The power is yours for the taking
“Good old boys and girls congregating, waiting in another world with roller coaster brains we´re all crazy”
How to meet inconsistency
The power is yours for the taking
Set your normal concept of time aside for 5 minutes. Imagine that time circular, not linear. What does that mean? Well, an experience you had 30 years ago is happening right now. Weird? Like we said, just give it 5 minutes.
Say your parents constantly stressed the value of money. Dollars and cents stood for power, happiness, success, popularity, acceptance, strength. Now say that you were given money every time you got good grades at school, passed a test, scored a goal, etc. Money was your carrot. What did you learn? That money is important and that when you have money, you are important. Now say that your parents didn’t have all that much money, or that one has a lot and one has little. Or that they lost money, going from middle to lower class. Maybe they told you that they couldn’t afford certain things, that they were stressed out about paying the bills, about making ends meet, and they fought about money. When you asked if you could get something, you were told they couldn’t afford it. When this happened, your subconscious interpreted this as being a sign of your own unworthiness. That you weren’t important. You had been taught the equation money = importance. And the subconscious, in all its straightforward simplicity, responds no money for me = I am not important.
It’s what psychologists call split personalities. Your conscious mind and your subconscious treat each other inconsistently. In the above example, this split looks like this: your conscious mind strives after money, seeing it as a symbol of worth, power, and importance. Your subconscious, on the other hand, doesn’t feel worthy of money – and won’t allow or recognize it.
Power, yo. It’s up to you
Powerless = allowing your subconscious to steer you
Powerful = working side by side with your subconscious
You have around 300 split personalities within you. In each split, one part acts from your conscious mind, while the other acts out from your subconscious. You identify with the part in your conscious mind – this is what you call I. Check this out, though. Your subconscious mind is actually the one creating your life, making your decisions, and steering you from A to Z.
Another example: when you were a kid, you were never told that you were smart. While other kids learned to read and write effortlessly, you struggled. While they learned other languages and instruments and sports, you lagged behind. How did this make you feel? Bad. Beneath them. Lower on the ladder of kid life. Maybe one of your teachers told you that learning was difficult for you, or gave you a low grade on a test. Then and there, your subconscious started writing a story entitled: I’m not good at reading. Maybe you read out loud in class once and a classmate laughed at you. Someone called you tone deaf when you tried to sing, clumsy when you tried to join the soccer team, slow when it was time to run at gym class. Or maybe just the opposite. You were told that you were smart or cute or nice. Someone reminded you what a good boy you were when you did your homework, how nice you were when you shared your stuff, how pretty you looked in a skirt. Truth after small truth, your picture of the world – and your place in it – took shape. And you worked your hardest to meet that truth, each and every day.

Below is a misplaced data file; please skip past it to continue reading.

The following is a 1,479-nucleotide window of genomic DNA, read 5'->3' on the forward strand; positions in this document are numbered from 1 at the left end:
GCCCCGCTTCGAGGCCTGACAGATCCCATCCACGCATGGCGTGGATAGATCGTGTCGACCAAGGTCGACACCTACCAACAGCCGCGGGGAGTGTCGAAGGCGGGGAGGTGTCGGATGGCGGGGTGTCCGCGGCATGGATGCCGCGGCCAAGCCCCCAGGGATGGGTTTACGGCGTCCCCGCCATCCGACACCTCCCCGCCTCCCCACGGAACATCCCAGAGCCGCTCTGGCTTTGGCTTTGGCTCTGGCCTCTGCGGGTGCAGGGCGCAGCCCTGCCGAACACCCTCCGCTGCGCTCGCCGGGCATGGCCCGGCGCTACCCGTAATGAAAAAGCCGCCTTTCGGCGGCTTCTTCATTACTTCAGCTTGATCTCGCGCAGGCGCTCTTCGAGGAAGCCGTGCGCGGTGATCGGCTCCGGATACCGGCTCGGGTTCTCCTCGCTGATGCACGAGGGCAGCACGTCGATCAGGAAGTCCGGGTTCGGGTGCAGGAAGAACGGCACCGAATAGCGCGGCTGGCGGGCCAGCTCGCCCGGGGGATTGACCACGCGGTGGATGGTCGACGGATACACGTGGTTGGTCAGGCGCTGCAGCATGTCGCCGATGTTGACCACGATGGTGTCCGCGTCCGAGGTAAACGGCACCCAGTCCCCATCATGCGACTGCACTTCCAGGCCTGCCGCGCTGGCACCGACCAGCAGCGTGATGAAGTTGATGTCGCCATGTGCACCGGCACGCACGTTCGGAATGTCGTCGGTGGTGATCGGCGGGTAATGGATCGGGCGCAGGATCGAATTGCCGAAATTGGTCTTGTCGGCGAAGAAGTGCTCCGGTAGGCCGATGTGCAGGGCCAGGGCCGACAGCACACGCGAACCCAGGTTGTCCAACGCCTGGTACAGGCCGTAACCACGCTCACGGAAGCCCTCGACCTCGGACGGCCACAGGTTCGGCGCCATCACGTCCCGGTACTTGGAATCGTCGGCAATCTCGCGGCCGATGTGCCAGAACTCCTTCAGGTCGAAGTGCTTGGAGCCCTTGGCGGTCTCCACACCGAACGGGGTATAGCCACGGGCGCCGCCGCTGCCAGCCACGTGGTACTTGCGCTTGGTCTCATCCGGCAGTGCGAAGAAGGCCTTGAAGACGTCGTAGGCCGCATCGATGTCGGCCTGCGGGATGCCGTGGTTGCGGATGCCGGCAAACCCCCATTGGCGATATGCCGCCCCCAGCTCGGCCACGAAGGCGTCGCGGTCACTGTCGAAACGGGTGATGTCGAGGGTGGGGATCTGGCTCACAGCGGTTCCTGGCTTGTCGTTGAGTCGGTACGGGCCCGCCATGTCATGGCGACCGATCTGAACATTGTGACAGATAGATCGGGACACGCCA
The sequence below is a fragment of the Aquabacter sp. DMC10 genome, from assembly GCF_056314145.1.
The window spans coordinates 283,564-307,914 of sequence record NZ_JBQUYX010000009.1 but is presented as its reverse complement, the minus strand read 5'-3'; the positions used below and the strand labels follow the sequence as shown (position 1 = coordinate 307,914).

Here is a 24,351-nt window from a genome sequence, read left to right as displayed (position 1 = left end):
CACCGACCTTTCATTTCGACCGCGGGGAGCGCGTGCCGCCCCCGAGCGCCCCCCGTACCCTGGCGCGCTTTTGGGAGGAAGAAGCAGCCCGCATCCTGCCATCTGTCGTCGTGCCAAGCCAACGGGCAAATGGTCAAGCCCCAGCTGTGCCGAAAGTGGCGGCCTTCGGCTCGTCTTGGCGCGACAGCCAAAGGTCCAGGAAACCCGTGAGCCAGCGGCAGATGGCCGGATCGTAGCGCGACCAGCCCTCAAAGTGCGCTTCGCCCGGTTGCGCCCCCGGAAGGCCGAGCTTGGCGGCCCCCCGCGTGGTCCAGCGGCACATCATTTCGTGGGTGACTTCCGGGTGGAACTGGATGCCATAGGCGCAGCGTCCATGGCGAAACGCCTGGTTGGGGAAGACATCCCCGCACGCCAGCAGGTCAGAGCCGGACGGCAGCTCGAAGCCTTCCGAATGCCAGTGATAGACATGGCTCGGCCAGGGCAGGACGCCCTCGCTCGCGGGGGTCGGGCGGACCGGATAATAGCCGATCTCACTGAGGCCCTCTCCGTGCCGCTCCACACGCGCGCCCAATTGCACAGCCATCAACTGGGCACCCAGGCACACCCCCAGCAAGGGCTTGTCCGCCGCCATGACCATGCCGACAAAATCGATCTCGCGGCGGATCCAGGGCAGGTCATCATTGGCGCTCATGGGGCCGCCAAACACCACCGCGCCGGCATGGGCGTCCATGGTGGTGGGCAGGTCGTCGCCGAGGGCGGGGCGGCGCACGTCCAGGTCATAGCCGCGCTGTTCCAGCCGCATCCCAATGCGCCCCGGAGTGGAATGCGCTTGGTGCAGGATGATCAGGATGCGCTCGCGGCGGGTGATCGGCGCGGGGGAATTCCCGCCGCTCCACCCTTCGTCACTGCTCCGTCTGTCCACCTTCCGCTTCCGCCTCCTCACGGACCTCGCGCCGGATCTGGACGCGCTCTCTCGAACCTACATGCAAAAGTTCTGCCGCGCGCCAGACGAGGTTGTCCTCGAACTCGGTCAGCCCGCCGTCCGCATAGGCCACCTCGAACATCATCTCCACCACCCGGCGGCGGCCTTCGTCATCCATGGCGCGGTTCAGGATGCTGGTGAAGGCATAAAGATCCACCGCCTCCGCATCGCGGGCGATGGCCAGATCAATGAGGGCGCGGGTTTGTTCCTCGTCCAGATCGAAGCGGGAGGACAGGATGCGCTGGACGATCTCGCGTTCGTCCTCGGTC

These small, seemingly inconsequential stories landed within us, setting up home in both our conscious and subconscious. At the same time, we learned that being able to read, write, run fast, sing in tune, score goals, look cute, share our stuff, get good grades were good things. Valuable, important, powerful stuff.
So, what does this personality split thing have to do with all that? Well, whenever you want to identify with something but a part of you won’t allow you to identify with it – boom crack split. Take smart as an example. One part of you wants to be smart, as you’ve learned the equation smart = success, popularity, win win win. Stupid = excluded, side-lined, left out in the cold. On a conscious level, we work hard to be smart. We express ourselves cleverly. But underneath it all, a big chunk of us just can’t accept that we’re smart and complicates life for us. How? Maybe by talking in circles whenever answering a question. One part of you works to be smart – the other part sabotages you every time you open your mouth. Why? Because neither part of me can accept that I am smart, but I know that I HAVE TO BE SMART TO MATTER! In the end, you look like a weirdo – insecure, stiff, and totally out of place. Split personality deluxe.
Most of us aren’t even aware of the many splits within us. Once we become aware of them, we can actually hear the two opposing voices fighting in our brains. Confused, we act inconsistently. We aren’t even aware our behavior is inconsistent – it’s just the way we are. Other people see your inconsistencies so much better than you can. It’s true.
What you do know is that you don’t feel great. You work at a mediocre job and make crap money. You stay with someone you’re not really in love with. You hate where you live. You treat your body not all that well. Inconsistencies are everyone. Two distinct parts steer one single person. No wonder you feel confused, stressed out, anxious, frustrated, uninspired, exhausted, and sometimes even ready to call it quits.
Now that we’ve got all that split personality behind us, we can get to the good stuff. Turning two people into one. Mashing your two parts into one superb you. How? For starters, by listening in on your own internal conversations. And here’s how…
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This is a guest post. Any opinions expressed are the writer’s own.